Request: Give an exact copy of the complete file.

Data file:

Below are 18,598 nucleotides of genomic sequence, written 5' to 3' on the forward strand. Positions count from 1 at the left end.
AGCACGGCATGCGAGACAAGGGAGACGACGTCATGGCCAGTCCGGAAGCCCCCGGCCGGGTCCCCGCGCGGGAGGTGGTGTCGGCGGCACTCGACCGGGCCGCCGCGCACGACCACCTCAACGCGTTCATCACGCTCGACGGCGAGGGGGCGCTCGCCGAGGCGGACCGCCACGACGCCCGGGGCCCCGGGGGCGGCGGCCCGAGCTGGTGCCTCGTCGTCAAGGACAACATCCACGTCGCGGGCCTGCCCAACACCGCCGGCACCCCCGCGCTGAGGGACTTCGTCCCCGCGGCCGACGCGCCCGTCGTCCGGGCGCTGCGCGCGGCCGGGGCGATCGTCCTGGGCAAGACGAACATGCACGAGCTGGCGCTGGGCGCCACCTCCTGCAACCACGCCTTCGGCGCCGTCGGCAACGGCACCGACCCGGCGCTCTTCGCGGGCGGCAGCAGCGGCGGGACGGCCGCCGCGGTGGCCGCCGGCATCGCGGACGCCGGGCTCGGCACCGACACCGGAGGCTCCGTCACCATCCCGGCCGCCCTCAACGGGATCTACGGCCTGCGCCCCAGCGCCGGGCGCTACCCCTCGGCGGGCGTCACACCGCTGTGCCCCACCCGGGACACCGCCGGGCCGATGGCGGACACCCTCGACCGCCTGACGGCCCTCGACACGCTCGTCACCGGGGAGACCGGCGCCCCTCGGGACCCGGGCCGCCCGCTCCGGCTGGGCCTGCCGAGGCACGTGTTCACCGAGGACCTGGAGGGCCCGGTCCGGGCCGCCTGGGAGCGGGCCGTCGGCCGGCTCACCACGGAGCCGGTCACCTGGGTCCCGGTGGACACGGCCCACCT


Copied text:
Below are 18,598 nucleotides of genomic sequence, written 5' to 3' on the forward strand. Positions count from 1 at the left end.
AGCACGGCATGCGAGACAAGGGAGACGACGTCATGGCCAGTCCGGAAGCCCCCGGCCGGGTCCCCGCGCGGGAGGTGGTGTCGGCGGCACTCGACCGGGCCGCCGCGCACGACCACCTCAACGCGTTCATCACGCTCGACGGCGAGGGGGCGCTCGCCGAGGCGGACCGCCACGACGCCCGGGGCCCCGGGGGCGGCGGCCCGAGCTGGTGCCTCGTCGTCAAGGACAACATCCACGTCGCGGGCCTGCCCAACACCGCCGGCACCCCCGCGCTGAGGGACTTCGTCCCCGCGGCCGACGCGCCCGTCGTCCGGGCGCTGCGCGCGGCCGGGGCGATCGTCCTGGGCAAGACGAACATGCACGAGCTGGCGCTGGGCGCCACCTCCTGCAACCACGCCTTCGGCGCCGTCGGCAACGGCACCGACCCGGCGCTCTTCGCGGGCGGCAGCAGCGGCGGGACGGCCGCCGCGGTGGCCGCCGGCATCGCGGACGCCGGGCTCGGCACCGACACCGGAGGCTCCGTCACCATCCCGGCCGCCCTCAACGGGATCTACGGCCTGCGCCCCAGCGCCGGGCGCTACCCCTCGGCGGGCGTCACACCGCTGTGCCCCACCCGGGACACCGCCGGGCCGATGGCGGACACCCTCGACCGCCTGACGGCCCTCGACACGCTCGTCACCGGGGAGACCGGCGCCCCTCGGGACCCGGGCCGCCCGCTCCGGCTGGGCCTGCCGAGGCACGTGTTCACCGAGGACCTGGAGGGCCCGGTCCGGGCCGCCTGGGAGCGGGCCGTCGGCCGGCTCACCACGGAGCCGGTCACCTGGGTCCCGGTGGACACGGCCCACCT